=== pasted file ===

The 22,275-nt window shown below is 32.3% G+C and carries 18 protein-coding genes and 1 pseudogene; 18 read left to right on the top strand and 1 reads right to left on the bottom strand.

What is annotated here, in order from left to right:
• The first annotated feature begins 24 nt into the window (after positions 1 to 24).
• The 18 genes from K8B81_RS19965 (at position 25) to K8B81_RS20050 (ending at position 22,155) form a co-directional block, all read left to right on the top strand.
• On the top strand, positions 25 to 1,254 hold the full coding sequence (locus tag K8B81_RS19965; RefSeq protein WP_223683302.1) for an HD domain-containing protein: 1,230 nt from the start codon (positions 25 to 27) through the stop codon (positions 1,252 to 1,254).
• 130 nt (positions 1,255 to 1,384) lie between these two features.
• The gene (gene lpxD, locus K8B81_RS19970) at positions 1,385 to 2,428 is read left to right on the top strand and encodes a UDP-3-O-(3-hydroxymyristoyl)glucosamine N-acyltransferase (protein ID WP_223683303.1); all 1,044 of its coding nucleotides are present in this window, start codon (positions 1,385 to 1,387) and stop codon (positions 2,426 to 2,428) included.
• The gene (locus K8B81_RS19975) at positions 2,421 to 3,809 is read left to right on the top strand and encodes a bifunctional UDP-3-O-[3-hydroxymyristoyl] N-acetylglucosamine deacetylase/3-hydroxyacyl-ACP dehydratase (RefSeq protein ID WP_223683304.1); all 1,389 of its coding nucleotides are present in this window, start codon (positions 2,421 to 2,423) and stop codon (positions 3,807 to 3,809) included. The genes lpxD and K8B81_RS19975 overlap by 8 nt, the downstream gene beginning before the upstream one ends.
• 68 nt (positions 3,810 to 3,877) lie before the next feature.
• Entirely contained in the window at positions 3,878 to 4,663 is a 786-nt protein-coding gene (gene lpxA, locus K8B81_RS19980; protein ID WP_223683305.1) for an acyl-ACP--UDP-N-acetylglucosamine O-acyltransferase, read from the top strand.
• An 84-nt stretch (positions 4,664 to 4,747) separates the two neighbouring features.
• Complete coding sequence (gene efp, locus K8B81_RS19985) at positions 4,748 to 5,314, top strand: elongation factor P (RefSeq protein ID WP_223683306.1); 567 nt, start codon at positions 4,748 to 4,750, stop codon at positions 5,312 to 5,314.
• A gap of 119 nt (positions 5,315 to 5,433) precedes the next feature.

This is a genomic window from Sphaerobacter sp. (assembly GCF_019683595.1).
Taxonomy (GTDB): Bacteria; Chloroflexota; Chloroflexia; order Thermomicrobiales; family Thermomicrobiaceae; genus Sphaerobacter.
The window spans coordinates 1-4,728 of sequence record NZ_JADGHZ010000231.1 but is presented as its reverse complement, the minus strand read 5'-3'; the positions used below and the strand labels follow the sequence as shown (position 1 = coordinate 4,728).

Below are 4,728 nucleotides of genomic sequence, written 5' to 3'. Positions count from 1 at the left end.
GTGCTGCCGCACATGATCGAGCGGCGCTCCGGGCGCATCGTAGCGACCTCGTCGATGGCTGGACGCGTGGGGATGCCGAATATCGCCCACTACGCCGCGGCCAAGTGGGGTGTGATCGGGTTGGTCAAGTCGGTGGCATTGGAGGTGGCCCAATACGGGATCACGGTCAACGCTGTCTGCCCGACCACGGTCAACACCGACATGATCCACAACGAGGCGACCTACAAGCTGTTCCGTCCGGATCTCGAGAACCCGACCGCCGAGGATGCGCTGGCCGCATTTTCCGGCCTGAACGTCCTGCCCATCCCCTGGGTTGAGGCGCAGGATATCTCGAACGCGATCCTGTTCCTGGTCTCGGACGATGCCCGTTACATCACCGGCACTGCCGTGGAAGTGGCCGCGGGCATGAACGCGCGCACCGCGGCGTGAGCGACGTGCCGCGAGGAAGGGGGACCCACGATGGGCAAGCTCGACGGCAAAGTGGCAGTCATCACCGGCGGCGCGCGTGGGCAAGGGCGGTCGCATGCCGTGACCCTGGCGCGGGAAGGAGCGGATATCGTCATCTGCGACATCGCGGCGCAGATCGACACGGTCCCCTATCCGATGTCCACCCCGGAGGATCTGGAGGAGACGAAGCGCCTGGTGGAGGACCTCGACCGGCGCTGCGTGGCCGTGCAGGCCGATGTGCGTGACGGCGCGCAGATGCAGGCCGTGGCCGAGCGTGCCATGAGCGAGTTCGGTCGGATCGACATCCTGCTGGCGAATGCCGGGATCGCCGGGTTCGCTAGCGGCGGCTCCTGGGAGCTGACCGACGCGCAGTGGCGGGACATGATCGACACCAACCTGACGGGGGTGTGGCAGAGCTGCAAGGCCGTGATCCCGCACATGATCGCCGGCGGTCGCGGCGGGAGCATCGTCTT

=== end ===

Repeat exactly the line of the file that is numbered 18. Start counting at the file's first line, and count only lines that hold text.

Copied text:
GTGCTGCCGCACATGATCGAGCGGCGCTCCGGGCGCATCGTAGCGACCTCGTCGATGGCTGGACGCGTGGGGATGCCGAATATCGCCCACTACGCCGCGGCCAAGTGGGGTGTGATCGGGTTGGTCAAGTCGGTGGCATTGGAGGTGGCCCAATACGGGATCACGGTCAACGCTGTCTGCCCGACCACGGTCAACACCGACATGATCCACAACGAGGCGACCTACAAGCTGTTCCGTCCGGATCTCGAGAACCCGACCGCCGAGGATGCGCTGGCCGCATTTTCCGGCCTGAACGTCCTGCCCATCCCCTGGGTTGAGGCGCAGGATATCTCGAACGCGATCCTGTTCCTGGTCTCGGACGATGCCCGTTACATCACCGGCACTGCCGTGGAAGTGGCCGCGGGCATGAACGCGCGCACCGCGGCGTGAGCGACGTGCCGCGAGGAAGGGGGACCCACGATGGGCAAGCTCGACGGCAAAGTGGCAGTCATCACCGGCGGCGCGCGTGGGCAAGGGCGGTCGCATGCCGTGACCCTGGCGCGGGAAGGAGCGGATATCGTCATCTGCGACATCGCGGCGCAGATCGACACGGTCCCCTATCCGATGTCCACCCCGGAGGATCTGGAGGAGACGAAGCGCCTGGTGGAGGACCTCGACCGGCGCTGCGTGGCCGTGCAGGCCGATGTGCGTGACGGCGCGCAGATGCAGGCCGTGGCCGAGCGTGCCATGAGCGAGTTCGGTCGGATCGACATCCTGCTGGCGAATGCCGGGATCGCCGGGTTCGCTAGCGGCGGCTCCTGGGAGCTGACCGACGCGCAGTGGCGGGACATGATCGACACCAACCTGACGGGGGTGTGGCAGAGCTGCAAGGCCGTGATCCCGCACATGATCGCCGGCGGTCGCGGCGGGAGCATCGTCTT